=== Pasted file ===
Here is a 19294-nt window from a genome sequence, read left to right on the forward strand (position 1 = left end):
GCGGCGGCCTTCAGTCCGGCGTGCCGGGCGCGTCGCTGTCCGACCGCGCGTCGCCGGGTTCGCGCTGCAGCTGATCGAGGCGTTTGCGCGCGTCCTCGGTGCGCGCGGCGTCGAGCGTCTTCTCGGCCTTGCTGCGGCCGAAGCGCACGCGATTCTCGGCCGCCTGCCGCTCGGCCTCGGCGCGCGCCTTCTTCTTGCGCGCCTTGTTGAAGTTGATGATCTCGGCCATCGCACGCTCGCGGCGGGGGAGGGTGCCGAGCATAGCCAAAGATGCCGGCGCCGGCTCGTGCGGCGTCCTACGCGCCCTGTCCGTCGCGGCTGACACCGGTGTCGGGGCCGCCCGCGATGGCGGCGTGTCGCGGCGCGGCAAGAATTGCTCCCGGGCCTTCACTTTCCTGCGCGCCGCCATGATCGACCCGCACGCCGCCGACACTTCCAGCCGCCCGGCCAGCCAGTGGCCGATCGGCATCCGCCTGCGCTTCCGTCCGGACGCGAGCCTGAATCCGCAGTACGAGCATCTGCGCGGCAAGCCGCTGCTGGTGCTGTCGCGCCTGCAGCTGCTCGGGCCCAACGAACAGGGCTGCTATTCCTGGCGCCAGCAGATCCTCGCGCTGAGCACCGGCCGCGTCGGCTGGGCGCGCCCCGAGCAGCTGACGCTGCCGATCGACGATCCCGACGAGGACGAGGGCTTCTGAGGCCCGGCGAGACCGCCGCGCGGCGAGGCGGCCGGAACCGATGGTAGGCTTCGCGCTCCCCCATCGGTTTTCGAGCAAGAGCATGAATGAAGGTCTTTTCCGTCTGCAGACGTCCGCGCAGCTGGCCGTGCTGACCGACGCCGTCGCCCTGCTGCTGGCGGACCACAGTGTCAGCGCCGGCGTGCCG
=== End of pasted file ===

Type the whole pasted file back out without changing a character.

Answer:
Here is a 19294-nt window from a genome sequence, read left to right on the forward strand (position 1 = left end):
GCGGCGGCCTTCAGTCCGGCGTGCCGGGCGCGTCGCTGTCCGACCGCGCGTCGCCGGGTTCGCGCTGCAGCTGATCGAGGCGTTTGCGCGCGTCCTCGGTGCGCGCGGCGTCGAGCGTCTTCTCGGCCTTGCTGCGGCCGAAGCGCACGCGATTCTCGGCCGCCTGCCGCTCGGCCTCGGCGCGCGCCTTCTTCTTGCGCGCCTTGTTGAAGTTGATGATCTCGGCCATCGCACGCTCGCGGCGGGGGAGGGTGCCGAGCATAGCCAAAGATGCCGGCGCCGGCTCGTGCGGCGTCCTACGCGCCCTGTCCGTCGCGGCTGACACCGGTGTCGGGGCCGCCCGCGATGGCGGCGTGTCGCGGCGCGGCAAGAATTGCTCCCGGGCCTTCACTTTCCTGCGCGCCGCCATGATCGACCCGCACGCCGCCGACACTTCCAGCCGCCCGGCCAGCCAGTGGCCGATCGGCATCCGCCTGCGCTTCCGTCCGGACGCGAGCCTGAATCCGCAGTACGAGCATCTGCGCGGCAAGCCGCTGCTGGTGCTGTCGCGCCTGCAGCTGCTCGGGCCCAACGAACAGGGCTGCTATTCCTGGCGCCAGCAGATCCTCGCGCTGAGCACCGGCCGCGTCGGCTGGGCGCGCCCCGAGCAGCTGACGCTGCCGATCGACGATCCCGACGAGGACGAGGGCTTCTGAGGCCCGGCGAGACCGCCGCGCGGCGAGGCGGCCGGAACCGATGGTAGGCTTCGCGCTCCCCCATCGGTTTTCGAGCAAGAGCATGAATGAAGGTCTTTTCCGTCTGCAGACGTCCGCGCAGCTGGCCGTGCTGACCGACGCCGTCGCCCTGCTGCTGGCGGACCACAGTGTCAGCGCCGGCGTGCCG